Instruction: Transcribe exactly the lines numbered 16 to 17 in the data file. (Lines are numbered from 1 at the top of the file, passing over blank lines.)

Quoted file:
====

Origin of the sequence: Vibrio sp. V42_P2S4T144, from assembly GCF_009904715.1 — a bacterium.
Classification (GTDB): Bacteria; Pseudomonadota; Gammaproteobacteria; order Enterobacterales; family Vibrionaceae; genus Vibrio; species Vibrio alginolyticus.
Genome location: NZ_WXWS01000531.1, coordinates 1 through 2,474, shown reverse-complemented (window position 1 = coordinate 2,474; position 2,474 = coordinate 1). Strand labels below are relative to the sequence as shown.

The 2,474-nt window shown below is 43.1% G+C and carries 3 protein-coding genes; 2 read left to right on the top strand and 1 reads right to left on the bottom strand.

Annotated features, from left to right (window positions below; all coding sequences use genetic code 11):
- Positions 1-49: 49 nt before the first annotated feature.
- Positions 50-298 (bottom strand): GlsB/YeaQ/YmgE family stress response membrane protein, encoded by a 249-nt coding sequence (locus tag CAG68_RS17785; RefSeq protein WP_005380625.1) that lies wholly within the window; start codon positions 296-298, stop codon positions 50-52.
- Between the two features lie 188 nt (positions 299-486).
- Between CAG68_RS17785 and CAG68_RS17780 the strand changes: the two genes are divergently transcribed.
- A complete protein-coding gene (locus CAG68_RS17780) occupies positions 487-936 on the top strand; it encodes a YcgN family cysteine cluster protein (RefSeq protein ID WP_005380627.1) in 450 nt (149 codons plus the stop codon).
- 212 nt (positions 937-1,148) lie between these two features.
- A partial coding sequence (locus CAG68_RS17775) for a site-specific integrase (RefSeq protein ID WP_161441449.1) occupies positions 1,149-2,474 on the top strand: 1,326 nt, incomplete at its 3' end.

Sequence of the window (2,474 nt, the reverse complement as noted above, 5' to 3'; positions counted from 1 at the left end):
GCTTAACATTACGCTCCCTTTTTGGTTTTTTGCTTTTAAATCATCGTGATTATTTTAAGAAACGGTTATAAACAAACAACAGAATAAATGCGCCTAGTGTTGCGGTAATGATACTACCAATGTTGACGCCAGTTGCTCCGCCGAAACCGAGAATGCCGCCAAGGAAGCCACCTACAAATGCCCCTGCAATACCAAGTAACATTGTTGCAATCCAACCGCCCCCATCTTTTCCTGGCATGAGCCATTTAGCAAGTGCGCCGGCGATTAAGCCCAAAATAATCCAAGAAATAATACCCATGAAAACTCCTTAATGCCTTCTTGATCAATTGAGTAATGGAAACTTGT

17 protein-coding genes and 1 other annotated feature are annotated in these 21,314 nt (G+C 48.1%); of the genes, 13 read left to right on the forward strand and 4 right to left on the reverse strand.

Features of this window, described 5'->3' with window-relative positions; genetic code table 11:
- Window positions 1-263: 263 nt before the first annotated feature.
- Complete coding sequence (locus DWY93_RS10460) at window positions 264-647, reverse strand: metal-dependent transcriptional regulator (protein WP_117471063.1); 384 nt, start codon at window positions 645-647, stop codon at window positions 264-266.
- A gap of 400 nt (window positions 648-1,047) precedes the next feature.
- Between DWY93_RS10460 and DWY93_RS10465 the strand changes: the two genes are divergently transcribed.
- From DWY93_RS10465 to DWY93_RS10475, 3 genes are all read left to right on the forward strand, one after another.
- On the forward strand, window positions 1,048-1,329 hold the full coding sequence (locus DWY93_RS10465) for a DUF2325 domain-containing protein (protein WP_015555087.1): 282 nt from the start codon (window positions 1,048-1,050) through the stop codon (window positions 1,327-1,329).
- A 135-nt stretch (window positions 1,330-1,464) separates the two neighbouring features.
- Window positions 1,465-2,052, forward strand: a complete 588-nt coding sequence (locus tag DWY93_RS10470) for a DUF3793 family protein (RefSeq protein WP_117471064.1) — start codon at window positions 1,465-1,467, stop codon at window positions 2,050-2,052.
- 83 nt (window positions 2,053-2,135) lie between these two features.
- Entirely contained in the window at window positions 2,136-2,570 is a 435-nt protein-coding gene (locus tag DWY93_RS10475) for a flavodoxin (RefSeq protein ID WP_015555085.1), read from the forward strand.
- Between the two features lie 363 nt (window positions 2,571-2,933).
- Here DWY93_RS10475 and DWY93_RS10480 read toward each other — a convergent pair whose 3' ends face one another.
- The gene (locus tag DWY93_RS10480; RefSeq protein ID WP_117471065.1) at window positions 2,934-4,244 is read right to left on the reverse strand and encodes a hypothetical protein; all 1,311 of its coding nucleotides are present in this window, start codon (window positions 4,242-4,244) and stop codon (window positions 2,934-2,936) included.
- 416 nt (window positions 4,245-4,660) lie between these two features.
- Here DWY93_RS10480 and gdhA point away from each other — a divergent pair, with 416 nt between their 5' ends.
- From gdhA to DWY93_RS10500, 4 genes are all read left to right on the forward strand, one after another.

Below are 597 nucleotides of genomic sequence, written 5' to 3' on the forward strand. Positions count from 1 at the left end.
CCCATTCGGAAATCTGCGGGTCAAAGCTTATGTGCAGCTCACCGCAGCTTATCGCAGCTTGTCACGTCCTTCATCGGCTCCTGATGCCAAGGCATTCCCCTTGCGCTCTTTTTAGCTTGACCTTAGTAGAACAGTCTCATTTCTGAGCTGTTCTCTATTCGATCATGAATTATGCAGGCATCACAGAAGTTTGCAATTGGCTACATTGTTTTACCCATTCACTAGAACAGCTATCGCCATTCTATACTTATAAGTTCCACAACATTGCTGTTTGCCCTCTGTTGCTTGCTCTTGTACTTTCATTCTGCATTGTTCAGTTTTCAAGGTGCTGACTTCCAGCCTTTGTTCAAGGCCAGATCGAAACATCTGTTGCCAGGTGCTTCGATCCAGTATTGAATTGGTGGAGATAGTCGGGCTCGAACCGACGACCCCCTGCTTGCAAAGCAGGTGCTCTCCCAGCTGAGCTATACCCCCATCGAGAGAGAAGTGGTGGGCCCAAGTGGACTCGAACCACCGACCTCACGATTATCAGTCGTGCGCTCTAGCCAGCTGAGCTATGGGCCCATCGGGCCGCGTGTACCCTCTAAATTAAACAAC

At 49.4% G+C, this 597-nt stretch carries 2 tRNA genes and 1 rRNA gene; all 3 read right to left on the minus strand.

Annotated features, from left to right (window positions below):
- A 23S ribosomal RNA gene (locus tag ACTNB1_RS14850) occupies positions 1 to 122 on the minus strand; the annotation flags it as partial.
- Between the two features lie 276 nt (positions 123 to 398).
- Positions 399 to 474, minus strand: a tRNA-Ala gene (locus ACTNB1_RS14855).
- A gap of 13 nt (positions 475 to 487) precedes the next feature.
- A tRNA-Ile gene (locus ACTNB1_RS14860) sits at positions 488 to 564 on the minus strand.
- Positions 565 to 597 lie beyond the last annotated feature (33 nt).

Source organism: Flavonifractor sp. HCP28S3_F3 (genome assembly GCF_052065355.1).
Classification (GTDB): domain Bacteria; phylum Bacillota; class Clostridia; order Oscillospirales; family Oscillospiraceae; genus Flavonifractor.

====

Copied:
Features of this window, described 5'->3' with window-relative positions; genetic code table 11:
- Window positions 1-263: 263 nt before the first annotated feature.